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    Entries in Orlando Courier (2)

    Tuesday
    Jan172017

    Neiman Marcus Has Quarter Loses Due to Distribution Challenges

    When a luxury retail department store leader like Neiman Marcus makes tech adjustments in its' distribution system, it is clear that traditional warehousing is not what will succeed any longer. Distribution has moved to a more sophisticated approach to managing inventory and shipping, especially when faced with robust Amazon. The e-retail giant has mastered distribution and used Same-Day Delivery to revolutionize how we ship.

    Yet, Neiman Marcus recent announcement shows that the retailer has some improvements to be made. Internet Retailer discussed in an article how thre retailers has had first fiscal quarter losses for 2017 due to the distribution problems that it is facing. Neiman Marcus had challenges implementing a new cross-channel merchandising system, which costs Neiman Marcus up to $35 million during its fiscal first quarter. This impacts sales revenue from the holiday season. Neiman Marcus reported online sales accounted for 29.2% of overall sales in the first quarter, which ended October 29th, at $315.1 million. This number is slightly down from $315.7 million from the previous year.

    Neiman Marcus stated, “These issues primarily related to the processing of inventory receipts at our distribution centers, the transfers of inventories to our stores and the presentation of inventories on our websites. These issues prevented us from fulfilling certain customer demand in both our stores and websites that we estimate resulted in approximately $30 to $35 million of unrealized revenue.” Efficient distribution matters not only for physical stores, but also with online business. Without having the product in stores, it can effect sales, and without correct inventory to fulfill online orders, it effects on-time shipping. This then creates the inability to keep up with demand on both fronts.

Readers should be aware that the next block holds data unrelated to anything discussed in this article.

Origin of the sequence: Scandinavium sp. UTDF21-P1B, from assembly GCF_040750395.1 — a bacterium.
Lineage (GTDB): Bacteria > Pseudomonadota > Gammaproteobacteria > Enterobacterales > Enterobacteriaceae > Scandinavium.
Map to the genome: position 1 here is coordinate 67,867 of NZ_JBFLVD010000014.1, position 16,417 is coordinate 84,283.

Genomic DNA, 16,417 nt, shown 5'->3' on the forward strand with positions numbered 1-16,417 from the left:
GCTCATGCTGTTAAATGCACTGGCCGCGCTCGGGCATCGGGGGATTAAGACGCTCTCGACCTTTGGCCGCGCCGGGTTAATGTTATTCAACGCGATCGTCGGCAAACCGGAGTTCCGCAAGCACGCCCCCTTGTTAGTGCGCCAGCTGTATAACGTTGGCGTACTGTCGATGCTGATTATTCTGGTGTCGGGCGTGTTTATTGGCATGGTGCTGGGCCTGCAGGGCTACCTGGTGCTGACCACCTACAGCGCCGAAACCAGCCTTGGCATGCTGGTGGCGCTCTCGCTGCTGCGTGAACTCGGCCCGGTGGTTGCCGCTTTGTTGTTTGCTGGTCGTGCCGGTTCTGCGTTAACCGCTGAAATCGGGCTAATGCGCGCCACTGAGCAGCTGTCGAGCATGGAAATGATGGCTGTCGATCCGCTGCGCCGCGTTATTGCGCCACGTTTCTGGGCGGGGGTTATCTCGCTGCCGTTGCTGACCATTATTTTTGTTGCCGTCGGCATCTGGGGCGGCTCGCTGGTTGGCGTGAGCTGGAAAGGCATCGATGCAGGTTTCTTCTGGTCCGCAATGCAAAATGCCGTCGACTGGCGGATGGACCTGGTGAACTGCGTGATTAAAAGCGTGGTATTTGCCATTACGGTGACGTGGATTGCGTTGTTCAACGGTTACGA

In a filing with the U.S. Securities and Exchange Commission, Neiman Marcus revealed problems that related to the implementation of NMG One, its new cross-channel merchandising and distribution system. It resulted in a negative impact on online and offline sales. More specific numbers mentioned in the report were Neiman Marcus' earnings, which included:

    • A year-over-year total comparable sales decline of 8.0%, compared to a 5.6% decline last year.
    • Net revenue of $1.079 billion, down 7.4% from $1.165 billion.
    • A net loss of $23.5 million, compared to a net loss of $10.5 million.

    One way to improve omnichannels to facilitate online and offline sales is same-day delivery, which is what companies like Best Buy, PetSmart, Toys-R-Us, and others are doing. One prime example is Macy's, which uses its' physical store locations as close proximity warehousing and get product to shoppers fast. Macy's offers same-day delivery in San Francisco, Los Angeles, Seattle, Houston, Chicago, New Jersey, Washington DC, and more. With over 880 store locations, Macy's can fulfill online orders on a national scale, alleviating some of the pressure on its' distribution centers.

    Neiman Marcus can do likewise, partnering with a Same-Day Courier like A-1 Express to develop a same-day solution to move inventory between stores, as well as fulfill online orders to customers. The Orlando Courier also has a nationwide footprint and can handle the volume Neiman Marcus needs. Like Macy's and Amazon, Neiman Marcus can generate sales growth with same-day delivery, turning more inventory and order fulfillment to their stores.

    Reference: 12.15.16, www.internetretailer, Matt Lindern, Distribution problems cost Neiman Marcus during its first quarter

    Thursday